Sunday, June 19, 2011

Blog # 155 The Holy Trinity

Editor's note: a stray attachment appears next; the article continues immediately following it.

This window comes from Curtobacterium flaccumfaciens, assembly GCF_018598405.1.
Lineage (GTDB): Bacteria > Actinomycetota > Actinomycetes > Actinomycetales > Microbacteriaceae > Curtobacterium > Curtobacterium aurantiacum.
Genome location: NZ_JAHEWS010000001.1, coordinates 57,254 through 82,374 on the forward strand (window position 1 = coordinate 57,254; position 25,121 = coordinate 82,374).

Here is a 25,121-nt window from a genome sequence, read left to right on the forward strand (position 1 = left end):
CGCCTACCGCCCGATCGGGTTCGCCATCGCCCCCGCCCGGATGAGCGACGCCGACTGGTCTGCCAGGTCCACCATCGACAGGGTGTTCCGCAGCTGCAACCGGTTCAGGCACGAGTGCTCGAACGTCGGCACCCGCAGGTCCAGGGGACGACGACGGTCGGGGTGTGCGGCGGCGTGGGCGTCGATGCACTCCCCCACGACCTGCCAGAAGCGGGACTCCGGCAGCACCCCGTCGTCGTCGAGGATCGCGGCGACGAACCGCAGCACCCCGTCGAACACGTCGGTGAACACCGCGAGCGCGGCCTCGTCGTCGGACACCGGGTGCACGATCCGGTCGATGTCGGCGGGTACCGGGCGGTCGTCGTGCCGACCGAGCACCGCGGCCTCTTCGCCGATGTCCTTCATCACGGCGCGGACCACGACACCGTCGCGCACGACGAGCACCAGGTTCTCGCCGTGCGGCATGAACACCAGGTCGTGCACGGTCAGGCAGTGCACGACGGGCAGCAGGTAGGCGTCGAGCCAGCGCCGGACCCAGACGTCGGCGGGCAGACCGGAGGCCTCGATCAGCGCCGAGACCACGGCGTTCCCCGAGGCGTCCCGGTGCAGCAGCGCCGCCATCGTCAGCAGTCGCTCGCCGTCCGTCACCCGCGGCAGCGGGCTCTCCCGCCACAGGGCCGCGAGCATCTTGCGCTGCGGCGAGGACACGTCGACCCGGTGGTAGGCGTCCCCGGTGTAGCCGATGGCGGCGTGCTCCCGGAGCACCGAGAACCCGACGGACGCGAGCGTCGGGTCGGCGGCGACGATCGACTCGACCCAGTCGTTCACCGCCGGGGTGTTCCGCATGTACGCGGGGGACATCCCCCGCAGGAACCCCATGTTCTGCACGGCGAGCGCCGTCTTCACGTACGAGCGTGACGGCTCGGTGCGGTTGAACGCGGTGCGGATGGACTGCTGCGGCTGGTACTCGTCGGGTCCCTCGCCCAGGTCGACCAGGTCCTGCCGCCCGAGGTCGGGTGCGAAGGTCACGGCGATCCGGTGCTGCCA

Blog #155 The Holy Trinity This is a copy of another bulletin from St.William's, Sandersville,June 11, 1995. At the present moment we do not have any Chinese members at St. Wiliam's. So I would feel safe in saying that few or none of us know how to speak or read Chinese. We do not sing our songs in Chinese. We do not enjoy reading Chinese poems. We do not read Chinese newspapers. Yet all these experiences would be possible for us through education and practice. The Feast of the Most Holy Trinity each year gives us an opportunity to realize or remind ourselves it is not this way with God. Possess the most brilliant human mind that ever was created, study for years and years, associate with the holiest people on earth, pray with the deepest faith and the most generous love we can imagine, and we still do not know or possess God as someone might know and possess Chinese. Though the Chinese language is a very difficult one for us Westerners to master, and the poetry and music of the Chinese people is very rich and beautiful, yet it is limited. God is not. There is the difference. God is infinite, without beginning, without end, without limits, without bounds. Since we and all of our experience is finite and limited we cannot even imagine what it means to say God is infinite. Though I would run out of time before ever I would do it, I can imagine myself singing every Chinese song that ever was written. That is a lot of music, almost unimaginable! God is beyond that, totally unimginable! All of our human experience, great as it is, is limited. I drink a glass of milk, not all the milk there is. I see the moon, but not always. I read a newspaper, but not every newspaper. My dictionary contains more than 142,000 words. I can use only a fraction of them. Even if I knew them all, new words are being put into use each year as we discover and express new things in our limited world. My limited experience of a limited world is yet open-ended. It can grow and increase so that I get closer and closer to drinking all the milk there is, seeng the moon always, etc. even though I never arrive at this point. But with God it is totally different. All along I am actually drinking milk, seing the moon, but "No one has ever seen God." (Jn 1:18; 1 Jn 4: 12). All of our experience, always limited, is of something or of someone. Adjectives, verbs, adverbs, nouns, pronouns, and prepositions express it all. John is strong. Mary is wise and beautiful. Fred is a lawyer. He is Mary's husband. God simply IS. Our mind, our capacity, our experience stops infinitely short of this. We do not know what "No one has ever seen God." means. Yet we pray, which means we stand in the presence of God to speak to God in praise adoration thanksgiving and petition. If there is such an infinite gap between ourselves and God as I have been speaking of, then how can it be that we confidently talk to God in prayer Is it real? Yes, it is real. But even in prayer it is more God contacing us rather than we making contact with God. In other words, even prayer is a gift. God loves us, and love seeks to be close to the one who is loved. God's infinite love was not to be frustrated by the gap between us. God came among us as one of us, g enuinely like us in all but sin. He taught us of theFather, and the Spirit, and Himself, as divine. The Father is God. The Son is God. The Spirit is God. The danger is not that we fail to understand the mystery of the Holy Trinity, but to think that we do understand. Or the other extreme to think and act and respond to an image of God we ourselves create as though God were just a better one of us, almost as seei ngGod created to our image rather than the other way around. To pray should be an awesome experience, a most preciouos gift. Glory be to the Father and to the Son and to the Holy Spirit, as it was in the beginning, is now, and ever shall be!

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